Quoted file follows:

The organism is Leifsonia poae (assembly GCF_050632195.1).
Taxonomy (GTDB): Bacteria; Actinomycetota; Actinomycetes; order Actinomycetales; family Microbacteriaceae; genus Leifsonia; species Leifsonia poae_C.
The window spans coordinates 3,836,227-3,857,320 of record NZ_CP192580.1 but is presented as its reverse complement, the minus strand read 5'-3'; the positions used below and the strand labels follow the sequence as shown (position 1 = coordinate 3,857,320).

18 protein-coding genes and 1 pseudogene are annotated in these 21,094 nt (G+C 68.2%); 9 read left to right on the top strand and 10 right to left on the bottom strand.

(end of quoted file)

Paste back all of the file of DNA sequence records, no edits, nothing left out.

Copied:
The organism is Leifsonia poae (assembly GCF_050632195.1).
Taxonomy (GTDB): Bacteria; Actinomycetota; Actinomycetes; order Actinomycetales; family Microbacteriaceae; genus Leifsonia; species Leifsonia poae_C.
The window spans coordinates 3,836,227-3,857,320 of record NZ_CP192580.1 but is presented as its reverse complement, the minus strand read 5'-3'; the positions used below and the strand labels follow the sequence as shown (position 1 = coordinate 3,857,320).

18 protein-coding genes and 1 pseudogene are annotated in these 21,094 nt (G+C 68.2%); 9 read left to right on the top strand and 10 right to left on the bottom strand.